Ohene Djan was probably the greatest sports administrator in Africa during that time. For political reasons, Ohene Djan could not ascend the presidency of CAF. The Egyptians always made sure one of them was in charge, with Cairo being the headquarters.
However, Ohene Djan had the support of Ghana’s President, Osagyefo Dr Kwame Nkrumah, who wanted to use football, in particular, to unite Africa and, therefore, told Ohene Djan to do whatever was necessary to put African football on the world map.
Apart from the Osagyefo, Ohene Djan had the support of the Ethiopian football administrator, Yidnekatchew Tessema, in his crusade to get Africa to boycott the 1966 World Cup.
Tessema joined Ohene Djan to present Africa’s case to FIFA, arguing that Africa’s standard of play had significantly improved in the preceding years.
Despite the pair’s sound argument, they could not have their way. FIFA went on to organise the 1966 World Cup without Africa’s participation. Eventually, it was North Korea that won the slot to represent Africa, Asia and Oceania.
Significantly, North Korea put up an impressive performance, defeating Italy in the group stages only to lose in the quarter finals 5–3 to Portugal after leading 3–0 at half time.
Moreover, an African player from colonial Mozambique, Eusebio, who played for Portugal was the leading scorer at the tournament.
FIFA revised its notes and decided that Africa should have one slot for the 1970 World Cup.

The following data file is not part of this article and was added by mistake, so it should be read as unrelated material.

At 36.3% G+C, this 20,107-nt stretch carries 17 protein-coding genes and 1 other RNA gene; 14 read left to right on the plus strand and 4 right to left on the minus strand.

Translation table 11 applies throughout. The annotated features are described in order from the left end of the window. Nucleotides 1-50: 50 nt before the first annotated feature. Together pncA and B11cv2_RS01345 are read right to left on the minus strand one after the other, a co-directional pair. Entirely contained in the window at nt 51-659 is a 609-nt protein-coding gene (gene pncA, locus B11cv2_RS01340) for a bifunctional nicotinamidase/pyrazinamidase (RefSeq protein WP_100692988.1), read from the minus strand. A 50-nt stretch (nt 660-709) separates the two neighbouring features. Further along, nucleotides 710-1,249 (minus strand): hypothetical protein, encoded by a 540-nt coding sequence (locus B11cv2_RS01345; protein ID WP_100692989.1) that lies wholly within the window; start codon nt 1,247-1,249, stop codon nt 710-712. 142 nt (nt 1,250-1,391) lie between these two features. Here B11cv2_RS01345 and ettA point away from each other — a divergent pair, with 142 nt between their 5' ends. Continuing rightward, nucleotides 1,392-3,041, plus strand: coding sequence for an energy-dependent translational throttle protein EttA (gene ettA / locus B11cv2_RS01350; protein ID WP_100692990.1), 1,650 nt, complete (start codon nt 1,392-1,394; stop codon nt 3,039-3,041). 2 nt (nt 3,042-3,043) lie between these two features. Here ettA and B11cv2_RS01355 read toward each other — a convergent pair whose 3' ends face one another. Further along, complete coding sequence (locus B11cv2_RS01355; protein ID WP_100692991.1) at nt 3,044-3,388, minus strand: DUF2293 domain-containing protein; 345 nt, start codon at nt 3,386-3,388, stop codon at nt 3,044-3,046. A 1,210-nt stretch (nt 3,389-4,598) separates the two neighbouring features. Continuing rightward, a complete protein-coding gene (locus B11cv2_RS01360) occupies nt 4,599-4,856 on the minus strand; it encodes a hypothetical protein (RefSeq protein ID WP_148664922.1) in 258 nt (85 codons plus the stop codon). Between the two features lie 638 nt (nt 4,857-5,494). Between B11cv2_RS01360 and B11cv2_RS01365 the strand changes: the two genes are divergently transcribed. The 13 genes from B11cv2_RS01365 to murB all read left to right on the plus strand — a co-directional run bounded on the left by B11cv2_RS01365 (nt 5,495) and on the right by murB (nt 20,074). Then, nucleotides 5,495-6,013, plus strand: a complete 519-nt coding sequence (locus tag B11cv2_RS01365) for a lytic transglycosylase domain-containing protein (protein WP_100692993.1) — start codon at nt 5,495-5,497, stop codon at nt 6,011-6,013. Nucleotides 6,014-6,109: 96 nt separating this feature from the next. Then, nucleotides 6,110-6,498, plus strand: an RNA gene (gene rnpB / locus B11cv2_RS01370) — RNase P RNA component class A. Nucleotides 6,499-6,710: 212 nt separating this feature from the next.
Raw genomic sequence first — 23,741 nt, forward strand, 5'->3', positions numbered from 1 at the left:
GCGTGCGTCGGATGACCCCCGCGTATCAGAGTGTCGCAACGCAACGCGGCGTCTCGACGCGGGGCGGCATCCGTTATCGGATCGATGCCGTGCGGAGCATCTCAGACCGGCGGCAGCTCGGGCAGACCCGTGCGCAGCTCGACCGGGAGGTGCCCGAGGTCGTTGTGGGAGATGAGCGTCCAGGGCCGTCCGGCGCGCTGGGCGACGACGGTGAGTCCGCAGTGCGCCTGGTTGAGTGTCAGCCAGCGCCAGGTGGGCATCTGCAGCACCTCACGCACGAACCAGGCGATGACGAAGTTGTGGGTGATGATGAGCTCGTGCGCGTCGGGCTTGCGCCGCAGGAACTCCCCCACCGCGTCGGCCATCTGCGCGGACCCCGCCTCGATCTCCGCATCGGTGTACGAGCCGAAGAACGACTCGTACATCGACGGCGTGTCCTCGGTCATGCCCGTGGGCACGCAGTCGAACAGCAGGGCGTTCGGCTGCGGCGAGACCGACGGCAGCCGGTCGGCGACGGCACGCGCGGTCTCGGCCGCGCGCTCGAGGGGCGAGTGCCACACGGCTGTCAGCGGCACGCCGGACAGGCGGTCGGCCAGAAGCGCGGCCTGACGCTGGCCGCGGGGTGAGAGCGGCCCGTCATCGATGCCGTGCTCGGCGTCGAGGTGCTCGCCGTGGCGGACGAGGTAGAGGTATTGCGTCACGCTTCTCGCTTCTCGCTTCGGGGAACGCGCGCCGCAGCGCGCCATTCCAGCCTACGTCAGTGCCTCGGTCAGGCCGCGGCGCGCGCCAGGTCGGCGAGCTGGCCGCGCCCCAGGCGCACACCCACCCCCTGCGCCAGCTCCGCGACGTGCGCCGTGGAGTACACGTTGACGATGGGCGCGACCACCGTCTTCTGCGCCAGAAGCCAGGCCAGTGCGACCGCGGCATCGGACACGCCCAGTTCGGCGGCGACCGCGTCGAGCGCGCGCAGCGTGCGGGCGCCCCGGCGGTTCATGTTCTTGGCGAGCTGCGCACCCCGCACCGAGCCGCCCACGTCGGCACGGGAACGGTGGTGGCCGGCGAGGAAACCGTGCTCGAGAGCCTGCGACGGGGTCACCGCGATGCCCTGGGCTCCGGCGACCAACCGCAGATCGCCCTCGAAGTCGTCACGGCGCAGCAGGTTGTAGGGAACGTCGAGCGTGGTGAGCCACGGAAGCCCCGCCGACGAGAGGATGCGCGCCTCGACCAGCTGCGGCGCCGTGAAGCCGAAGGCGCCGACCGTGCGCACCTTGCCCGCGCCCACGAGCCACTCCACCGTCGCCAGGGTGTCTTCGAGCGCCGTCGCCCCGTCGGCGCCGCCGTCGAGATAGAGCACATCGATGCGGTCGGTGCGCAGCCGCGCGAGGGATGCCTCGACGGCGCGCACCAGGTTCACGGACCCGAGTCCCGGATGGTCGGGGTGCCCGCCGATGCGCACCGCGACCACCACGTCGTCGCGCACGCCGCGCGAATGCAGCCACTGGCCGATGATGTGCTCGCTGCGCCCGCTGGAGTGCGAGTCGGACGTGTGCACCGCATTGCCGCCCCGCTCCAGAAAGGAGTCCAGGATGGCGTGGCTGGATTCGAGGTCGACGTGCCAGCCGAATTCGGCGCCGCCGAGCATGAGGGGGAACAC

Today, Africa has five slots and for the 2010, hosted by Africa, the continent had six representatives and have never disappointed.
So if Piers Edwards was in Accra on the 50th anniversary of the 1966 World Cup early this month, he came to see the legacy left behind by Ohene Djan who led a boycott that had changed the format of the World Cup in favour of Africa.
In Accra, Piers Edwards was able to speak to Osei Kofi and Kofi Pare, stalwart players of the Black Stars who could have played in the World Cup of 1966 in England for Ghana because Ghana had won back-to-back Nations Cup in 1963 and 1965.
Piers had heard of the exploits of Osei Kofi, variously called “One Man Symphony Orchestra” and “Wizard Dribbler” in the mould of legendary George Best of Manchester United fame.
He wondered the impact Osei Kofi would have made at the 1966 World Cup if Africa had not boycotted the event and if Ghana had represented Africa.
Osei Kofi told Piers Ohene Djan was the greatest sports administrator he had ever seen, while Kofi Pare said Ghana could have reached the final of the World Cup in 1966 and even won it if the country had been given the chance.
Piers paid an emotional visit to the wife of Ohene Djan at Nsawam, where the Octogenarian widow told him that her only regret was how some people stopped the Accra Sports Stadium from being named after her husband.
Rename Accra Sports stadium
I felt sad listening to that interview and I thought the authorities should take another look at the naming of the Accra Sports Stadium after this great son of Ghana, Ohene Djan.
The stadium is a national asset, even though it may be in Accra and on Ga land.
However, we must know that Ohene Djan did a lot to put Ghana on the world sporting map operating from the Accra Sports Stadium.
Apart from football, Ghana was adjudged one of the best sporting nations at the Commonwealth Games in 1962 in Perth, Australia, winning gold medals in athletics and boxing. Even though by the time of the Kingston Games of 1966, Ohene Djan had been removed following the coup that toppled the Osagyefo, Ghana’s flag was raised higher with some stunning performances.
I don’t think anybody will lose if the Accra Sports Stadium is renamed after Ohene Djan. He deserves it.